In language, dance, or any other form of communication, it is the uncertainty of meaning that makes interactions meaningful. This is the source of all laughter, for example. Even with a well-formed thought, much can be lost in the transmission. Our partner's state of mind is unknown. What was she just thinking about? Why does he say that now? Oh no, she is pulling away from me. No amount of words can account for all possible misunderstandings.
With the limited knowledge of the early stages, we are doubly disadvantaged because we don't even know what we don't know. One area of Spanish that intrigues me are the great many words that are essentially the same in english (for example, paciencia and patience, tranquilo and tranquil). I find it easy to understand others who use these words, but difficult to incorporate them into my own speech. Perhaps because I think they are easy and do not require as much work as less familiar words.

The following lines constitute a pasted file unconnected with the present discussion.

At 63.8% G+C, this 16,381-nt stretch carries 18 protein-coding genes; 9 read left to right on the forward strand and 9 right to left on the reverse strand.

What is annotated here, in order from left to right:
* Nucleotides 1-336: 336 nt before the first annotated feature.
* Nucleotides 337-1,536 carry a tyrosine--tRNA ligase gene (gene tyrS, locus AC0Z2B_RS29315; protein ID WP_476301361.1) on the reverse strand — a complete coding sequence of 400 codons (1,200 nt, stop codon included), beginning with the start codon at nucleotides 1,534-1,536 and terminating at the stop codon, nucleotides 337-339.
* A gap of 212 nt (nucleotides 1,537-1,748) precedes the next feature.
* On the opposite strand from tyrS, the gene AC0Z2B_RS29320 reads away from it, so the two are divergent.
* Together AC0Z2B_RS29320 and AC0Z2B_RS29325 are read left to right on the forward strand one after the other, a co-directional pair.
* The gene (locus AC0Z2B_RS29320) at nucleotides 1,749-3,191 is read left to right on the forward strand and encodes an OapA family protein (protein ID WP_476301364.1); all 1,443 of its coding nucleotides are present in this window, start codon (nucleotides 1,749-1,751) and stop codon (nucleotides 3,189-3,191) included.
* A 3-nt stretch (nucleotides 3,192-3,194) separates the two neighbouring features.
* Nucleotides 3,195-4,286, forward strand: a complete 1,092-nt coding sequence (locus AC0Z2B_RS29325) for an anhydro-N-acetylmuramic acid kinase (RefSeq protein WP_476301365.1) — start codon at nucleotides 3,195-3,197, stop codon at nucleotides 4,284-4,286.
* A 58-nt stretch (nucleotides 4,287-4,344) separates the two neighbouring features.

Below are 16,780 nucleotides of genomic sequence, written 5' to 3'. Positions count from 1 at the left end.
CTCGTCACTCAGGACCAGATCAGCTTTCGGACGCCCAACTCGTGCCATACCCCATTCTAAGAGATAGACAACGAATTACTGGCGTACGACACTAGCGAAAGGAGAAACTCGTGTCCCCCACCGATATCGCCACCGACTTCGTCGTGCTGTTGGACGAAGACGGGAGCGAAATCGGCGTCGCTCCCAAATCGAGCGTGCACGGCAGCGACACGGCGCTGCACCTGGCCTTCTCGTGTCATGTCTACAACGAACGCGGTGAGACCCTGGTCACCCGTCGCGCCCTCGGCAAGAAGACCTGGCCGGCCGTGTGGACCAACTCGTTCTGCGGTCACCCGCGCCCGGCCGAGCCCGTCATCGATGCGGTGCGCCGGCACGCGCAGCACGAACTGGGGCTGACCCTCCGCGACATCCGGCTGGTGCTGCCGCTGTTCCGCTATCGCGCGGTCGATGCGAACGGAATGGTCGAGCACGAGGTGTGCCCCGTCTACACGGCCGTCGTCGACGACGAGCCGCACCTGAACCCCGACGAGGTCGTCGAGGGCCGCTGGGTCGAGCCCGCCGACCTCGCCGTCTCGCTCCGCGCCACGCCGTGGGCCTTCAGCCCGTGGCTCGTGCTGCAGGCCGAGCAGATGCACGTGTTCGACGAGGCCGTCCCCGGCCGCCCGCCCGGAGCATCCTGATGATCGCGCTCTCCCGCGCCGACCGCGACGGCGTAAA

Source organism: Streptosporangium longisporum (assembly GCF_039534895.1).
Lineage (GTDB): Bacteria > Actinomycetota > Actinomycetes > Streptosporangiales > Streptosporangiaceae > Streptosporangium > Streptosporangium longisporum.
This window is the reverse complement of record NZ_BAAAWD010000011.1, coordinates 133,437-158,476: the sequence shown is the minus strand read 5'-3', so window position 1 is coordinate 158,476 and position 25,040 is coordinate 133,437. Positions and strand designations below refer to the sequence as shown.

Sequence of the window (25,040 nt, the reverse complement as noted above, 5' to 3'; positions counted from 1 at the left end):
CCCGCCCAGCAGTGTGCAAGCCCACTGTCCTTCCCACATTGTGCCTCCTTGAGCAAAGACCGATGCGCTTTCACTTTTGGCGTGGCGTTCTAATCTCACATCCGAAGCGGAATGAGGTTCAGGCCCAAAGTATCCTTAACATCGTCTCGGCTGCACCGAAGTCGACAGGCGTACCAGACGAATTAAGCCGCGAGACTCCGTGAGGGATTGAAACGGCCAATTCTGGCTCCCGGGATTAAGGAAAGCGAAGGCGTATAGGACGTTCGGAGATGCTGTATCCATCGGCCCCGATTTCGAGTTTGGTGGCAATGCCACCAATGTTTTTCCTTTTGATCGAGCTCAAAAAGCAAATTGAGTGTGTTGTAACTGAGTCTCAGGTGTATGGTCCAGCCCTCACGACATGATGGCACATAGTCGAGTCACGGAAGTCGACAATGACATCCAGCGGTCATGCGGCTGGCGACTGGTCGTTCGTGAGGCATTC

In tango, the superficial layers are relatively easy to teach and commonly learned. Perceived mastery of these figures or steps (like ochos, sacadas, boleos, etc.) can lead one to believe he knows how to dance. But knowledge of the existence of those interior layers can lead the same person to wonder why those teachers were wasting time teaching figures to beginners.
Learning in these areas, and possibly in all areas, is not linear; it is circular. We must continually come back around, retracing the same path, looking for the things we dropped along the way. And for the things we failed to notice on our early trips.
A few very early beginners have asked me what I recommend for solo practice. "Put on Carlos DiSarli and walk," I say. Each time, I have gotten a look as if I've deeply insulted them. They have done boleos in "intermediate" classes. But no one walks perfectly, and truly advanced dancers do exactly that.